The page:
Editorial

Populist economics

By Nagaland Post | Publish Date: 3/20/2019 12:52:17 PM IST

 One subject that will not lose importance but rather whose importance will continue to rise is – the economic condition of Nagaland. Economic environment is not static – it is either good or bad and either of which, decide on whether the state is progressing or regressing. Government policies have been prepared through the planning panel or vision documents and all with the purpose of bringing benefits for the people through various programmes. However much of the policies come from a desire to attempt at documenting populist rhetoric than on preparing sagacious economics. Several politicians have their perspective of what the ‘economic vision’ should be, based on the social, economic and political factors. Socio-political ideologies have been accommodated even encouraged in Nagaland but the essence of an inclusive growth took a beating since the mid-90s. Government planners bringing out socio-economic calendars unfailingly, inject a dose of populism. Such economic concepts can only be understood and appreciated by those who are used to armchair knowledge and with less economic or social sense. Among the pressing problems for a small state like Nagaland, which boasts of a high literacy ratio and rapid “growth in education” are the rise in unemployment since many of the youth, who are supposedly educated, are unemployable. The unemployment problem is compounded by dwindling opportunities in all spheres. The short term objectives that include government sponsorship for ‘selected’ or chosen beneficiaries has only proved to be another among many such symptomatic treatments. Unfortunately, such ‘favoured’ schemes which are cornered by the chosen few, are done on the basis of patronage and not merit. With whatever has been achieved, today the young people are aware of their potential and need opportunities and space. This can only happen if there is transparency in selection. Those enlightened and influential organisations, particularly the church, have to take a stand on how to tackle growing inequality being perpetrated through gross unfair and questionable means. The enlightened, the vocal hohos and organisations including the sermonising religious leaders, must share responsibility of creating a conducive atmosphere for planting the seeds of long term economic development in Nagaland without which no progress can be achieved. Politics cannot overlap into economics nor can it be allowed to be the decider. Rather politics should respect economics and make every effort to ensure that policies are guided by good sound economics. Why such a proven concept has not been acceptable is because of the play of money and power politics which ultimately determine the direction taken by the government machinery. Economics at both micro and macro levels are contexts seen in societies that have latched on the current of economic momentum. The plea of promoting economic development should leave no space for promoting and establishing a privileged section. Today, all those marvellous schemes and visions have mainly benefitted a class of the Nouveau riche in Nagaland. There can be no balanced development if a few have all and all have none. The crisis provides a challenge for the constitutional institution that claim to be doing it “for the people” but end up doing only for “their people”. It may also be reminded that during the past few decades, the government has been reduced to the role of a fund dispensing agency whose authority exists on paper only.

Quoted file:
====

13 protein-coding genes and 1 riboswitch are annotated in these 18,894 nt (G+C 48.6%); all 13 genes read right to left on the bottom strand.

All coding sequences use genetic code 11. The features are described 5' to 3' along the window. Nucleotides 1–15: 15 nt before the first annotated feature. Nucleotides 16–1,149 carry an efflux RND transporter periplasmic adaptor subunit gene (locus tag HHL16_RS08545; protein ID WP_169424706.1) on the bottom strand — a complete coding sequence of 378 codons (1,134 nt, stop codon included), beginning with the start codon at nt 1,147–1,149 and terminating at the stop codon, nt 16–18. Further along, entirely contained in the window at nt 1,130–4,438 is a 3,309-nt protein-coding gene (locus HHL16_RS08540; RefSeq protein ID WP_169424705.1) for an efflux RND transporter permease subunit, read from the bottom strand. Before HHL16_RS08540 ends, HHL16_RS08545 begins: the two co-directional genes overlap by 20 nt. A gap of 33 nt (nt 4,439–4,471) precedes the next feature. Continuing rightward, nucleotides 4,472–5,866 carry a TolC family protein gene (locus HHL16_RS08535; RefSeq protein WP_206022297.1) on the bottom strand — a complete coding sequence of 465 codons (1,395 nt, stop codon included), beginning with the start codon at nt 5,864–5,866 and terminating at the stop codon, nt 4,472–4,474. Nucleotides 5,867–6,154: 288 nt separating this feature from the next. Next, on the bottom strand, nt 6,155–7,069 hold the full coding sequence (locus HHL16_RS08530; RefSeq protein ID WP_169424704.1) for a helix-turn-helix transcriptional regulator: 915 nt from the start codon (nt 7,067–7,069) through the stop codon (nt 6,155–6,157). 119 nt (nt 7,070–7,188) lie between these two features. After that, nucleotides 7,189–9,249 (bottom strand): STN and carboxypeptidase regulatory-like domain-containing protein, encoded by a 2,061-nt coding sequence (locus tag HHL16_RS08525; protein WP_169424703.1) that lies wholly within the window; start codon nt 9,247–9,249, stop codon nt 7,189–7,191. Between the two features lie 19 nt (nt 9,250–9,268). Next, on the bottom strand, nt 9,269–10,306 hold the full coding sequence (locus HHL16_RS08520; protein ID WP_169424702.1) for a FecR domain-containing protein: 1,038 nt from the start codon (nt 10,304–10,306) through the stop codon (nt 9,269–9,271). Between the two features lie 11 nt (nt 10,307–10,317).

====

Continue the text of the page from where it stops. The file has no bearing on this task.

Launched on December 3,1990. Nagaland Post is the first and highest circulated newspaper of Nagaland state. Nagaland Post is also the first newspaper in Nagaland to be published in multi-colour.

Desk:+91-3862-248 489, e-mail: npdesk@gmail.com Fax: +91-3862-248 500
Advt.:+91-3862-2482 267, e-mail:npostadvt@gmail.com

QUICK LINKS

SUNDAY POST

Join us on

© Nagaland Post 2018. All Rights are Reserved
Designed by : 4C Plus